When starting out on an exercise campaign, or taking up a sporting activity, the most important thing is to maintain consistency. Injury is almost always going to occur if you launch yourself at an exercise programme, say Ashburner, and discouragement will probably mean that you drop out. Start off with one to two sessions per week on non-consecutive days. Don't try and cram it all in on the weekend. 

Planning saves money and can prevent painful injury

"Hi Doc, I hope you can help. Recently, after jogging and doing calf-raises, I noticed that the fronts of my lower legs (shins) are sore. I spoke to a friend and he says it's called "shin splints", that it happens when you jog and do calf-raises incorrectly, and that I have useless shoes.

Is this true? Because my trainers were freaking expensive and made for athletes, and how can one possibly do calf raises wrong?? I know jogging is different and has to be done specifically...and maybe I AM doing THAT wrong (I don't jog often at all). Some advice would be great."  

Get smart:

  • Start slowly, warm up
  • Use the right technique for the exercise.Correct posture, together with good technique, always provides a solid foundation for any exercise programme.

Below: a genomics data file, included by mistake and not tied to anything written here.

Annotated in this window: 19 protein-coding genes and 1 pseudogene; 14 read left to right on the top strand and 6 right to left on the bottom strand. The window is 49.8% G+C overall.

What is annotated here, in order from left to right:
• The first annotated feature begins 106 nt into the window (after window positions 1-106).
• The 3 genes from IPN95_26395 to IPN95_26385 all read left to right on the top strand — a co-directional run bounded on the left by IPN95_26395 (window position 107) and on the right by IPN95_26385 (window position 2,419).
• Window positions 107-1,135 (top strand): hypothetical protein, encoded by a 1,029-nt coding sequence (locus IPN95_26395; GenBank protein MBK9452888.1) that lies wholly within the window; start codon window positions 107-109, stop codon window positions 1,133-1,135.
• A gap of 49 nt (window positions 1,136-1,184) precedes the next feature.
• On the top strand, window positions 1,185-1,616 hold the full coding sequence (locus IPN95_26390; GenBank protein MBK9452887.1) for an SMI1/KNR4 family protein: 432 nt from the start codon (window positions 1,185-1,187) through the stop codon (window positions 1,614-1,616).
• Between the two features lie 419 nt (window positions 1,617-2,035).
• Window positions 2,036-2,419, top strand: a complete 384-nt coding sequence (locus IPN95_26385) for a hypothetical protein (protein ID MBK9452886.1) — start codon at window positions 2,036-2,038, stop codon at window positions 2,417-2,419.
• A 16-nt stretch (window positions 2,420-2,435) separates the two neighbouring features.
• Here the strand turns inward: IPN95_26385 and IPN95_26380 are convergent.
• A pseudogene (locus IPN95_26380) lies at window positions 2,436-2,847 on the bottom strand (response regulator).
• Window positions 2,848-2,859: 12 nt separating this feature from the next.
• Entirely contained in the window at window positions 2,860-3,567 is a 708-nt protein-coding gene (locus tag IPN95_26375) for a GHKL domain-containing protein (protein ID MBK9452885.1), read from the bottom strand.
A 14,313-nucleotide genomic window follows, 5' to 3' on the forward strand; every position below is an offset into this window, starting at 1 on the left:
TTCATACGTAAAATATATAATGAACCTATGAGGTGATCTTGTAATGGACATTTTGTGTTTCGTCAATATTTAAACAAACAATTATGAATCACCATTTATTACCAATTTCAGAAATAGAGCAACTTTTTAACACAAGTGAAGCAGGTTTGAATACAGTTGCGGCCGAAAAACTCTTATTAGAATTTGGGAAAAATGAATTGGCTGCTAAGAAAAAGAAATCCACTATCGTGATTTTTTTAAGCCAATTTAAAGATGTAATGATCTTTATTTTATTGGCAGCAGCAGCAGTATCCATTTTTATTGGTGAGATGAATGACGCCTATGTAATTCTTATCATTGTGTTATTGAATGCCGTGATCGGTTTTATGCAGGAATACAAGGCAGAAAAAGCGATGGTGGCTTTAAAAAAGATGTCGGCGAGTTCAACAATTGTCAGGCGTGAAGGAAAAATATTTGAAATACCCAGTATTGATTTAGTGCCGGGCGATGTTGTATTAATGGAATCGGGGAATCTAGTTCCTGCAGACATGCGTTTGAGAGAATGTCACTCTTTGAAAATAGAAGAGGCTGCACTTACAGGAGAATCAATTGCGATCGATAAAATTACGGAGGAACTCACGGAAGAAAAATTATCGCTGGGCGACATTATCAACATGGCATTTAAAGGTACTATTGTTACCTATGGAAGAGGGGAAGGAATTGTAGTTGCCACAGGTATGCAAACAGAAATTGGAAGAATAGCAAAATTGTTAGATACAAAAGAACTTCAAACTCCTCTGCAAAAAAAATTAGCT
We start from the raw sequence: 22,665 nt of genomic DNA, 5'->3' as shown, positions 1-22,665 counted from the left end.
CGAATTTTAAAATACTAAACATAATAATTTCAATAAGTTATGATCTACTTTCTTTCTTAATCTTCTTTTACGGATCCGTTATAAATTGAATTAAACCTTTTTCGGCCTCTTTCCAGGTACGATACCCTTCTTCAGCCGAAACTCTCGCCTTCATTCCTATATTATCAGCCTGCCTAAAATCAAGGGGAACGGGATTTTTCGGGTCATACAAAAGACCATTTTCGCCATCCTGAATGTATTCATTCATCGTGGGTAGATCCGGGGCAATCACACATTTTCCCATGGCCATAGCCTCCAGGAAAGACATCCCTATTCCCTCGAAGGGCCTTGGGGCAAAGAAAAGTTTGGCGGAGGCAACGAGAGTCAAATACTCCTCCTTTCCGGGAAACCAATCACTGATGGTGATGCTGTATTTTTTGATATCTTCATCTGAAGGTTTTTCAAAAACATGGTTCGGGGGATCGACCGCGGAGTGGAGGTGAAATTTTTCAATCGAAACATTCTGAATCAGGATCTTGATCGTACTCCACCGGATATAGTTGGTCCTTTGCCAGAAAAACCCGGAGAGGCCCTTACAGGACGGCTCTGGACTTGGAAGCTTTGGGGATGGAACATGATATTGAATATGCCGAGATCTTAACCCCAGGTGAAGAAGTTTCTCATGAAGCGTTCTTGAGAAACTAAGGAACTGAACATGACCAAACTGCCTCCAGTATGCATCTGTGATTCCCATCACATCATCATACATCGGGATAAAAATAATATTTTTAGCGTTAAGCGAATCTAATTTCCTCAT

• Stop when you are exhausted or experience pain
  • Use the right equipment
  • Use the right clothing for the exercise
  • If you have a weak area like a previous knee injury – wear support
  • Wear protective gear if needed 

Why it's smart to start properly

The warm-up consists of low-intensity aerobic exercise such as, walking, gentle jogging, or cycling. The American College of Sports Medicine recommends a 15 minute warm-up before beginning strenuous exercise. Ashburner say that this will ensure that your muscles/body are warm and supple enough to help prevent injury. A stretch should follow the warm-up. Stretching should never be painful, as this signals potential damage to the body. Stretching should always be done after the warm-up, not as the warm-up.

Always proceed with caution with yoga, and use a qualified instructor, as yoga may compromise areas of weakness, and therefore injury can occur very easily. "I walk through the gym every week to see many people including some personal trainers, offering inappropriate advice. If you have any concerns at all, please consult an osteopath to ensure musculoskeletal well-being, and to get advice on the best way forward," says Ashburner. 

The correct way to do it

"I have been running for a couple of months now and spend at least 3 days a week at the gym. I'm very interested in cycling and have bought myself a road bicycle - are there any training plans freely available for beginner cyclists?

Things to avoid 

Avoid trampolines as they create whiplash for adults.

Avoid gimmicks. Products that make unrealistic offers almost certainly compromise on overall safety, and may result in injury. 

Lastly, keep it natural, and stay well hydrated.

Read more:

Find out how to choose the correct exercise gear

Visit the Get Started in 6 Steps section 

(Joanne Hart, Health24, December 2010)